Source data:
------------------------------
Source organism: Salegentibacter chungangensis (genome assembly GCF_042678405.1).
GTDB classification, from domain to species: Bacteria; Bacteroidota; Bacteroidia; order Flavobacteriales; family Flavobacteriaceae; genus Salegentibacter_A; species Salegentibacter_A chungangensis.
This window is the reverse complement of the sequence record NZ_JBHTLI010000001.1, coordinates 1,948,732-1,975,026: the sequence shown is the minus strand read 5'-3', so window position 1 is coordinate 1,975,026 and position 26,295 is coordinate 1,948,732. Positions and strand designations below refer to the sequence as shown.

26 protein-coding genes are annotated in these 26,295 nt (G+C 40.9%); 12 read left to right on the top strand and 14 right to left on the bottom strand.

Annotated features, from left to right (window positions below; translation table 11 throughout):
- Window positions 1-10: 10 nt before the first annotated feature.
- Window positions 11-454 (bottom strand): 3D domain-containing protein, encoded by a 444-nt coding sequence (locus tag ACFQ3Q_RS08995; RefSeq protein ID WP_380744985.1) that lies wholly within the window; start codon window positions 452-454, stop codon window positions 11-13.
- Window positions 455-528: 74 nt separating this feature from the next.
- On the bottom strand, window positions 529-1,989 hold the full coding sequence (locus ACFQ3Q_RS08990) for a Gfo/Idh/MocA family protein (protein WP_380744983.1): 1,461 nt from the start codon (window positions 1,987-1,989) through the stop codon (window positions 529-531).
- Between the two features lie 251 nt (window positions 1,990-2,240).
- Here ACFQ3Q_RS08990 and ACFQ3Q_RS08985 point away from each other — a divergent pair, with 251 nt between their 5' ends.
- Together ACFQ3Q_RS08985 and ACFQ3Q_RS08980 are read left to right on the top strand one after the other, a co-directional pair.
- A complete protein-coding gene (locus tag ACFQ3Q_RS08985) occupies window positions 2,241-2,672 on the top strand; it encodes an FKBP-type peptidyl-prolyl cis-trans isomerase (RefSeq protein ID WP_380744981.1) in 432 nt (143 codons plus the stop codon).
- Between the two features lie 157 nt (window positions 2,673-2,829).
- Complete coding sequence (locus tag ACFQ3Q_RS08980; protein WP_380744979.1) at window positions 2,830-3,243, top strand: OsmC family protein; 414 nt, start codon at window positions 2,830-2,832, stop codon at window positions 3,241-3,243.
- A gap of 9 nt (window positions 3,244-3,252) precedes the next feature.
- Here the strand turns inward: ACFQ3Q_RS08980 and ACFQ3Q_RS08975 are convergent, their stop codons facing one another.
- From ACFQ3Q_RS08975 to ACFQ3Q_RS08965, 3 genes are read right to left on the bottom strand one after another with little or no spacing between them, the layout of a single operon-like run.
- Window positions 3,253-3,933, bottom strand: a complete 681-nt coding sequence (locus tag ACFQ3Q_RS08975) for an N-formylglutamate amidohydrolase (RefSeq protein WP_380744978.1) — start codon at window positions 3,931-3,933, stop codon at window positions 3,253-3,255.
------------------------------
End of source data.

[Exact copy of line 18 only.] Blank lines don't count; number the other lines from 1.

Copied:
- From ACFQ3Q_RS08975 to ACFQ3Q_RS08965, 3 genes are read right to left on the bottom strand one after another with little or no spacing between them, the layout of a single operon-like run.